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An ode to opening day in St. Louis, while we wait for baseball to come back into our lives

There will be no Clydesdales on Thursday. No parade of hall of famers. No "Here Comes the King". And no baseball. But it can make us appreciate how special it all is

ST. LOUIS — Thursday was supposed to be the best day of the year. It's the one day on the calendar St. Louis sports fans know for sure is going to be special.

October baseball for the Cardinals is frequent, yet never guaranteed. A deep Blues playoff run is now expected, but never for certain. We can hope for spring and fall success for our college basketball and football programs, but that's not a given either.

But though the years, opening day has always been there. It's like an old friend you hadn't seen all winter, knocking on your door once again, right on time. You circle it on the calendar, eagerly count down the days and have probably even skipped work to attend in person a time or two. (It's alright, I won't tell)

This year, that counting is going to continue longer than we'd like it to. In fact, we don't even know quite how long yet. The coronavirus has put the country on pause and delayed St. Louis' biggest day of the year.

So, while we all sit in our homes on Thursday, wishing we were watching Cardinals baseball, let's appreciate just how special opening day in St. Louis is.

Think about the Clydesdales and "Here Comes the King".

I bet you can hear the music playing just at the mention of the song. Baseball has a lot of cool traditions around the league, whether it's "Take Me Out to the Ball Game" at Wrigley Field, the "roll call" at Yankee Stadium or even the sausage race in Milwaukee, America's pastime has some of the best traditions in sports. But for my money, the Clydesdales are at the top of the list.

While the Cardinals may not be owned by Anheuser-Busch any longer, the Clydesdales are never going away. You can count on them every year on opening day, making their trek around the Busch Stadium dirt. It really is a special moment, and one of the most uniquely St. Louis sights you can ever witness.

Think about the hall of famers in red jackets.

Few franchises in professional sports can boast the legends the Cardinals can. And every year when they trot out to home plate in their red jackets, all the memories they've given us over the years come back.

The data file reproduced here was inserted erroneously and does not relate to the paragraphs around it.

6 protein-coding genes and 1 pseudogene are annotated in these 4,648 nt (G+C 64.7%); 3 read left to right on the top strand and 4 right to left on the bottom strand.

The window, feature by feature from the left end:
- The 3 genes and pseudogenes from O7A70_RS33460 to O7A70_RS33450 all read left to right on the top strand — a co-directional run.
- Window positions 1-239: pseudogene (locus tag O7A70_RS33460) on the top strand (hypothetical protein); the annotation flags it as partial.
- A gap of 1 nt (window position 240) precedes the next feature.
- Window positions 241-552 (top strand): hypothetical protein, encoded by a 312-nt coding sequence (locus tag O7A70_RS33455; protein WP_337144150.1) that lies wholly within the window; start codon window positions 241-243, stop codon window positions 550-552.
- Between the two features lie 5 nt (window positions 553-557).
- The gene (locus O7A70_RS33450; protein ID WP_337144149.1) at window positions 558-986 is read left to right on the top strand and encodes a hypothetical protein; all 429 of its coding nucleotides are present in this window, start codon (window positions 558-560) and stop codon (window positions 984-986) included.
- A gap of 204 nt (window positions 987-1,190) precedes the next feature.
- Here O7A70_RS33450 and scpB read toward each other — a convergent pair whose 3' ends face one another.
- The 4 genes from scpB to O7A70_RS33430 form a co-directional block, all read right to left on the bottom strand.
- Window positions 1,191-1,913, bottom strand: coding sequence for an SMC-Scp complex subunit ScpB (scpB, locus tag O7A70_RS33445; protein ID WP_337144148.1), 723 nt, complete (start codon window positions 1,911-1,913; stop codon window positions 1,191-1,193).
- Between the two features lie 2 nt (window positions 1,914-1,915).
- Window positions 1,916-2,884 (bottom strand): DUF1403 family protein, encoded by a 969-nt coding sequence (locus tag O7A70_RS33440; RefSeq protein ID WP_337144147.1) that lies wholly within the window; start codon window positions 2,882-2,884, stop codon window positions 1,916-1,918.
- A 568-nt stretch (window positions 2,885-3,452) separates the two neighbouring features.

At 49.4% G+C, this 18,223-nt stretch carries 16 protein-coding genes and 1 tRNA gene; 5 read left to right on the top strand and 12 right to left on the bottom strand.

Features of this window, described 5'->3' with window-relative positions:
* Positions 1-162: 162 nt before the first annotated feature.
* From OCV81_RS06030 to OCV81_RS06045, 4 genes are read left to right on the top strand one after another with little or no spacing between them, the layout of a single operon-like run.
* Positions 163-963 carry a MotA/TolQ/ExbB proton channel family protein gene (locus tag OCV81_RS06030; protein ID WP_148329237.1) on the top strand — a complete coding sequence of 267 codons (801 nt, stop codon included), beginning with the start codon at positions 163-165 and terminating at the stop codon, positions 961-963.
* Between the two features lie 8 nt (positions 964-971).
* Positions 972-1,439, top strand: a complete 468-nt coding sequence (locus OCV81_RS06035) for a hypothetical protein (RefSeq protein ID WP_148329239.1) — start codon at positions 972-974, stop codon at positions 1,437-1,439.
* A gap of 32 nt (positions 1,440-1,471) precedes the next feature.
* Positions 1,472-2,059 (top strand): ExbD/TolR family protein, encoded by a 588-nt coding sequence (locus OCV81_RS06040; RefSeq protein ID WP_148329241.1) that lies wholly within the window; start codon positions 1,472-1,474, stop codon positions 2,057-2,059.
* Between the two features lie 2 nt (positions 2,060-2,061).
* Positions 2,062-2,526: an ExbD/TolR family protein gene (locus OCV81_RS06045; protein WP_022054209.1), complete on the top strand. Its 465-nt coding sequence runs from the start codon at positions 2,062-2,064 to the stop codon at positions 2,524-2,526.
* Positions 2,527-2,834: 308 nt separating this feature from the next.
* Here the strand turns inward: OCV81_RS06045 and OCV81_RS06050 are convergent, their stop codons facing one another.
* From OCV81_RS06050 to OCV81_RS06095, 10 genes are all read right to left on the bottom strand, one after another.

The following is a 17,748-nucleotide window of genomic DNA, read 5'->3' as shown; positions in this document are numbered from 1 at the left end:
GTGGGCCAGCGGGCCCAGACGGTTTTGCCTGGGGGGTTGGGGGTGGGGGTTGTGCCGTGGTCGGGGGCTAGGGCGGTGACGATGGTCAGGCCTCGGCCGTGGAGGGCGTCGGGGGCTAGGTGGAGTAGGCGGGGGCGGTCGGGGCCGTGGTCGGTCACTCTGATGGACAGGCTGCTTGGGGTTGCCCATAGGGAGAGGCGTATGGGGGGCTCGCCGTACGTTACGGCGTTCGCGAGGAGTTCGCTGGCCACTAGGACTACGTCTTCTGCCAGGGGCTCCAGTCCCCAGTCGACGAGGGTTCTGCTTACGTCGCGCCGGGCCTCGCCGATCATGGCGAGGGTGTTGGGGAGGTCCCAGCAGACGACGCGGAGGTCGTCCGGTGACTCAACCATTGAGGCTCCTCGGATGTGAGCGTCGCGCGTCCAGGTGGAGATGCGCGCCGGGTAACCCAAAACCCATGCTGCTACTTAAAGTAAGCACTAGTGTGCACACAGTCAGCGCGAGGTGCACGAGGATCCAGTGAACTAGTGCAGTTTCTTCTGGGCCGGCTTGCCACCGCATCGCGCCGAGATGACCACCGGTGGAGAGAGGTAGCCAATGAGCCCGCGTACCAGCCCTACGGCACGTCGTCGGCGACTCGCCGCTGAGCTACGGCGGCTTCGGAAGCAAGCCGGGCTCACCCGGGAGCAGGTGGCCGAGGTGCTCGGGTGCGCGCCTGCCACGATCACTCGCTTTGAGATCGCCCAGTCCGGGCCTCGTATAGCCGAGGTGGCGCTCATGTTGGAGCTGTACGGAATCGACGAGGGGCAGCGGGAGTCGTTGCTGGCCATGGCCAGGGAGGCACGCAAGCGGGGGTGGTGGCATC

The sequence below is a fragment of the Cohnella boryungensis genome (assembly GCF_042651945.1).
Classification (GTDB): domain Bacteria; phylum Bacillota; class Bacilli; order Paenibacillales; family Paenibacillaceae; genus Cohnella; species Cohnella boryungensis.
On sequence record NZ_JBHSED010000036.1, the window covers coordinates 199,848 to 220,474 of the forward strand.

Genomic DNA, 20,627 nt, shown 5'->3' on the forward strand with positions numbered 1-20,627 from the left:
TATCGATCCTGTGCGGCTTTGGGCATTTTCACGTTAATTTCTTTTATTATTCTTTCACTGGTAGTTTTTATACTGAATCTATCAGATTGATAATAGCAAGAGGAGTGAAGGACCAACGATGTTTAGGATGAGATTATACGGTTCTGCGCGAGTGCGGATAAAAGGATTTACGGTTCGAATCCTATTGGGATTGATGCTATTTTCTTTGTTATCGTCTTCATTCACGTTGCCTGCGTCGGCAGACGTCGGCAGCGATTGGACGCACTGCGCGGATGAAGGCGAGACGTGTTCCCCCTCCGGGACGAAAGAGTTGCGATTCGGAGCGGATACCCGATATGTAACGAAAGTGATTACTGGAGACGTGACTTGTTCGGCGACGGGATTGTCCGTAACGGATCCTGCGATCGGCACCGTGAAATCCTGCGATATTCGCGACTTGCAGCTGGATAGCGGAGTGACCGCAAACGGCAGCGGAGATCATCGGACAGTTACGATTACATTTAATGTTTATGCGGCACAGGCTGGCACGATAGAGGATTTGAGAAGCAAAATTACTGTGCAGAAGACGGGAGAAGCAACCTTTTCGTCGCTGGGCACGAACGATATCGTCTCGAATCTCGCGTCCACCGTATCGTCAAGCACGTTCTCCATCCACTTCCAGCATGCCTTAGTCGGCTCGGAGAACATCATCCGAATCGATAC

It gets more and more special as they get older. We don't know how much time we have left with some of these legends, and every chance we get to see them is a gift. I'd give anything to see a Bob Gibson/Lou Brock reunion on the field right about now.

The king of opening day was always Stan Musial. The master at playing to a crowd, "The Man" gave the people what they wanted, and the fans loved him for it. And seeing him reenact that famous swing was always good for a smile.

Credit: ASSOCIATED PRESS
Former St. Louis Cardinals Hall-of-Famer Stan Musial takes a swing during opening day ceremonies at Busch Stadium in St. Louis, Monday, April 9, 2001. Musial played the National Anthem on a harmonica before the St. Louis Cardinals game against the Colorado Rockies. (AP Photo/Mary Butkus)

It's also fun to think about the guys we're going to see trotting out there for opening day in the future. Adam Wainwright and Yadier Molina will become our new Bob Gibson and Lou Brock and create new memories for fans young and old.

Think about the excitement.

Opening day is something the entire city gets excited for, and it's something our town is known for all over the country. Cincinnati has dibs on the most famous opening day celebrations, but St. Louis' home opener is right there as one of the best exhibitions of pageantry and passion in all of sports.

There are concerts, tailgates and parties all around Busch Stadium ahead of game time. It's just an exciting place to be. People coming together because of their love of baseball.

Heck, even think about the bunting.

No, not "bunting" in the actual game. The red white and blue bunting placed around the stadium at only two times of the year: Opening Day and the playoffs. It's a small thing, but it really does make you aware something special is about to happen.

Credit: AP
Fans pack Busch Stadium for an opening day baseball game between the St. Louis Cardinals and the Milwaukee Brewers Monday, April 11, 2016, in St. Louis. (AP Photo/Jeff Roberson)

Sports are far from the biggest concern we're facing right now, but that doesn't mean we can't miss them. After all, they're what we're supposed to turn to when the real world gets a bit too real.

Sports will be back at some point, and opening day will happen. We just have to be patient.

And maybe when that day on the calendar does finally arrive, we'll appreciate it just a little bit more.

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